Tuesday, March 20, 2012

Your First Ultra - Select the right race.

Step 2.  Select the first race.
First, estimate when you expect to be ready for your first 50K.  This can be determined in two ways.  Decide what type training program you intend to us and see when it will have you ready.  With the training plan outlined in the last post (30 weeks starting with one hour long weekend runs), look ahead 30 weeks.  If you start the plan running 3 hours, then you will be ready in 15 weeks.  Next, see what races you can find about the time you will reach the 5 hour training runs.  The second way is to find a race you want to run modify your training program to peak about three weeks before the race.  For your first ultra I would recommend the first technique.

Next, selecting the right race.  Ultrarunner.com has a great calendar of most of the ultras in the US.  Look at the upcoming races in you area.  Ultrasignup.com is another place to look for races.  You can also check the run calenders on your local running clubs and running stores web sites.  You might also want to try a Google search for "trail races in your city or state."  This will also turn up more local races that may not be listed on the major calendars.  I recommend trail races in your area for your first ultra just because it is a lot easier to go to a race close to home, and a lot less expensive.

Select several races that sound interesting and compare them.  If you live and train on relatively flat terrain it will be best to find a race that is relatively flat.  It will be even better if you can find a race on trails you are familiar with or at least close enough that you can run the trails in advance of the race.  Somehow, when you know the course, know where the difficult areas are and know where you can fly, the race seems a little easier.  If you can't find a race close by then look for an "Out - Back" race or a "double-loop" or "multi-loop" course.  This way you will know what is coming up when you are especially tired near the end of the race.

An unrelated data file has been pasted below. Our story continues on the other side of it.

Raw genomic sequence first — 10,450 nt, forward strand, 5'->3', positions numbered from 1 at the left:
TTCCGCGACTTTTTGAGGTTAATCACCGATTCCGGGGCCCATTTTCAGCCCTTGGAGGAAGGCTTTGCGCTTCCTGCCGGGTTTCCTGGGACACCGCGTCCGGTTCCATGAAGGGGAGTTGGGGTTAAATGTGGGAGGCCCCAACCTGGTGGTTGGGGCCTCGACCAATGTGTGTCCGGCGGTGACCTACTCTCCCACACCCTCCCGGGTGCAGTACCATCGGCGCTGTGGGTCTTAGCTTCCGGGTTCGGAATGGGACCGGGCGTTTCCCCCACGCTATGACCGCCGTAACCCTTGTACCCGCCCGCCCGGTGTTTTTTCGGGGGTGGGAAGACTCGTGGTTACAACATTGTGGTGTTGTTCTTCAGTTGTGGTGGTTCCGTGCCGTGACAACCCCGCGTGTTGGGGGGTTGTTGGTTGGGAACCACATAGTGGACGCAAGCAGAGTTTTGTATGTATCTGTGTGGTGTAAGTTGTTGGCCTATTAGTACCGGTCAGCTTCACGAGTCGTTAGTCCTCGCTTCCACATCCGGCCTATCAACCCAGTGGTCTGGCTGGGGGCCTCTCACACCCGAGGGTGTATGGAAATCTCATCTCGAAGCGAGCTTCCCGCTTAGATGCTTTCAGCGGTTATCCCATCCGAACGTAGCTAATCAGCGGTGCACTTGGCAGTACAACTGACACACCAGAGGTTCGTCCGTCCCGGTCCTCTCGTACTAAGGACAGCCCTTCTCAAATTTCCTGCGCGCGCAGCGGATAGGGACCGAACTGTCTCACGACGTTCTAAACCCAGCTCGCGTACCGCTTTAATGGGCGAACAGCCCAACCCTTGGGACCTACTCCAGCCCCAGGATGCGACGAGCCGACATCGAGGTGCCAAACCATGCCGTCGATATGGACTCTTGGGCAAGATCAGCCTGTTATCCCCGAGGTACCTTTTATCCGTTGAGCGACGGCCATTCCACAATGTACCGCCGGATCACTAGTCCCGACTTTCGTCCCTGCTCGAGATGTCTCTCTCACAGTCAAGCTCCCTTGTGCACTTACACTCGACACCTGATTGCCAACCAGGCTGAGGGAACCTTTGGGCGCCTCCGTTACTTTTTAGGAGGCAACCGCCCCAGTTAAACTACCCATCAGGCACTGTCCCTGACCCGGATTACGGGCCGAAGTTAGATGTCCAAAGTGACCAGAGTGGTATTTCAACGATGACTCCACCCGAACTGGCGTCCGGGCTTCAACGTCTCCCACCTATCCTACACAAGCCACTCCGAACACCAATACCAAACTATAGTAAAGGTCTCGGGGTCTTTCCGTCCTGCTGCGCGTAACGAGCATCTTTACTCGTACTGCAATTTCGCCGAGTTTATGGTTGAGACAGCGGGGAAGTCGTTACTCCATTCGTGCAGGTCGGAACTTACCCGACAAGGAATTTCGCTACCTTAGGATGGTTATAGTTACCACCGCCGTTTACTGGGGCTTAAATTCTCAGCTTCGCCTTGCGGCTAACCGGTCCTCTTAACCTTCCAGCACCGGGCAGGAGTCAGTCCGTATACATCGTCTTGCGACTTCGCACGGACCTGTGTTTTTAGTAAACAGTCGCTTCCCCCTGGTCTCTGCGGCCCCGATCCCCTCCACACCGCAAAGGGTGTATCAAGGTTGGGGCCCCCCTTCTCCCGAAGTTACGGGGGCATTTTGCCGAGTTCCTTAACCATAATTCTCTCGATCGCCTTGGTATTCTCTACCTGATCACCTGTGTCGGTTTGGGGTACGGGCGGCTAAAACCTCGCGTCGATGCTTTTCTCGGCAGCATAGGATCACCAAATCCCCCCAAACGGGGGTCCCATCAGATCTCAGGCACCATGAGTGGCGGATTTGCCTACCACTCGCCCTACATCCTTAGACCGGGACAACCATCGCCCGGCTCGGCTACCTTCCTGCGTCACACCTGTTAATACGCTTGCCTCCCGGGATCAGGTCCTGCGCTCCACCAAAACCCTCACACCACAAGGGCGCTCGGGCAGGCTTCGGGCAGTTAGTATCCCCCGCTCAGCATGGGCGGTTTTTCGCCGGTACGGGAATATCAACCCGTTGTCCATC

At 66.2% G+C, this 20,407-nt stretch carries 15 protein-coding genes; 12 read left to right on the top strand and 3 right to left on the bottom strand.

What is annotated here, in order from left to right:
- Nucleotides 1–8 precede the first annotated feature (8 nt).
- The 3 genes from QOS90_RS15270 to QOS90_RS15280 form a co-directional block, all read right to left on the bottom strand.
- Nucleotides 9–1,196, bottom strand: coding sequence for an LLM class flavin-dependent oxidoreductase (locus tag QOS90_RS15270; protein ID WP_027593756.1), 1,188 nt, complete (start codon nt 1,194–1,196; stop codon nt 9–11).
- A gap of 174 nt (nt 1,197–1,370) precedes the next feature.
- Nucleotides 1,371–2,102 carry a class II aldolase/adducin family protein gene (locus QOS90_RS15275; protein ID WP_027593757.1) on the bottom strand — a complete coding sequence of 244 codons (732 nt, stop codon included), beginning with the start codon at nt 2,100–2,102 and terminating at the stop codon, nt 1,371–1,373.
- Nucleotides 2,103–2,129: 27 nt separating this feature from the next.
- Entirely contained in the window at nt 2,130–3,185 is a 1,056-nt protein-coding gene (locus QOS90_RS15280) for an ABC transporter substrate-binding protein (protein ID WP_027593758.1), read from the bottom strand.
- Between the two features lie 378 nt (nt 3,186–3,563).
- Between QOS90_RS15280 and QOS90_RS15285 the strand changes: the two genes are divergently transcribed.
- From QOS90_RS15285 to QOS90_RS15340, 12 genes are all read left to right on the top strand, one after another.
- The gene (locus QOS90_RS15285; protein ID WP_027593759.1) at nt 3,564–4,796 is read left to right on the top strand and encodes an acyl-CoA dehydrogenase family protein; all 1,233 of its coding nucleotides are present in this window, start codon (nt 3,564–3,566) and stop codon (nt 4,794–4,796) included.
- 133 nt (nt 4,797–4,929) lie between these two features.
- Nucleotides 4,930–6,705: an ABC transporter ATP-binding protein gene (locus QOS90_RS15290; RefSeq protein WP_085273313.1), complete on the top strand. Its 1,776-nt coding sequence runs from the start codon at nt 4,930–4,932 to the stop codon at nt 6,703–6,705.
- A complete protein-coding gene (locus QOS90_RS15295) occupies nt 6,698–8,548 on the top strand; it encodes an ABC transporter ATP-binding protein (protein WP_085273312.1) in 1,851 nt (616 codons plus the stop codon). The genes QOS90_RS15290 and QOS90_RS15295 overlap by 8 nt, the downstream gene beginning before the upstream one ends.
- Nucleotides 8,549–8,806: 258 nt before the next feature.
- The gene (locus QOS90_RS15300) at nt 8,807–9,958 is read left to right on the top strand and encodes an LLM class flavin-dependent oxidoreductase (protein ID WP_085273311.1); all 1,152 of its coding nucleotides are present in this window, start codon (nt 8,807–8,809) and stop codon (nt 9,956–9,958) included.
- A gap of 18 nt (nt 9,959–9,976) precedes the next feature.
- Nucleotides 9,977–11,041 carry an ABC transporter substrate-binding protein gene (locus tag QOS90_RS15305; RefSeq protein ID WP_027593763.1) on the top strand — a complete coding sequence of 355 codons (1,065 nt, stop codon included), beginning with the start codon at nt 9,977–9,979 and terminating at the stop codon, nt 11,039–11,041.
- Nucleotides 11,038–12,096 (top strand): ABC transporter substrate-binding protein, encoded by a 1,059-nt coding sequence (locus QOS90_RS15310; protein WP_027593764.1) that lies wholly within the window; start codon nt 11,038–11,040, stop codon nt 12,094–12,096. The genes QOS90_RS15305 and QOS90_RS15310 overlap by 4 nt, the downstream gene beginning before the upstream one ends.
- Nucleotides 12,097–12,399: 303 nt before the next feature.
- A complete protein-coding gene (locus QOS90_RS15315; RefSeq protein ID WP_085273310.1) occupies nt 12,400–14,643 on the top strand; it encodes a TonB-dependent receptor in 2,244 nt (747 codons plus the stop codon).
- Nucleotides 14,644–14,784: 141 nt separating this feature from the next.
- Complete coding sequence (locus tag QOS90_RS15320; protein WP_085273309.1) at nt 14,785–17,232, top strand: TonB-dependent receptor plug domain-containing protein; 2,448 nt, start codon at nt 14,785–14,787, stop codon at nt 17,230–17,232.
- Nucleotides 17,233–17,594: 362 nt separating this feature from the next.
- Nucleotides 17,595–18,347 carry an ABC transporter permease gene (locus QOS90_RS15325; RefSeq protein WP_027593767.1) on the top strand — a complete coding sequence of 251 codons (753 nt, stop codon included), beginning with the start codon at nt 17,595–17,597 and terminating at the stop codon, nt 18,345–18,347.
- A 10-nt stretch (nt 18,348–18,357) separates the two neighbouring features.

One good race in North Alabama is “The Dizzy Fifties.” (This happens to have been my first 50K.) The course is three 10 mile laps in the form of a figure eight.  Each Lap consists of a flat, six mile loop and a four mile loop with one large hill. In the three lap 50K you will come through the start/finish area, which also is the aid station, six times.  Your stuff is never very far away. A loop course allows you to put any and everything you might need during the race at one location.  This makes planning simple.

If the 50K you select allows drop bags you will need to decide if you will really want to fool with bags and what to put in them.  Usually it is easier to carry what you think you will need and not waste time with drop bag on a 50K.  Another great first 50K would be the race I am putting on in Birmingham, Alabama on May 5th. It is the “Run For Kids Challenge,” a fundraiser for Camp Smile-A-Mile, Alabama's camp for kids with cancer. Take a look at the website, runforkidschallenge.comThe course is a 3.2 (approximately) mile loop on a beginner bike trail around the swimming and canoeing lake at Oak Mountain State Park near Birmingham.  The trail has gentle, rolling hills and is very runnable.

Keep it simple on the first one. After that, you will be able to tackle any 50K race you like. Well, you might want to do a few more before entering a run like Speedgoat. This is a 50K at Snowbird Ski Resort in Utah put on by Karl Meltzer. You will have to read about it.

Next I will talk about tapering and recovery.

No comments:

Post a Comment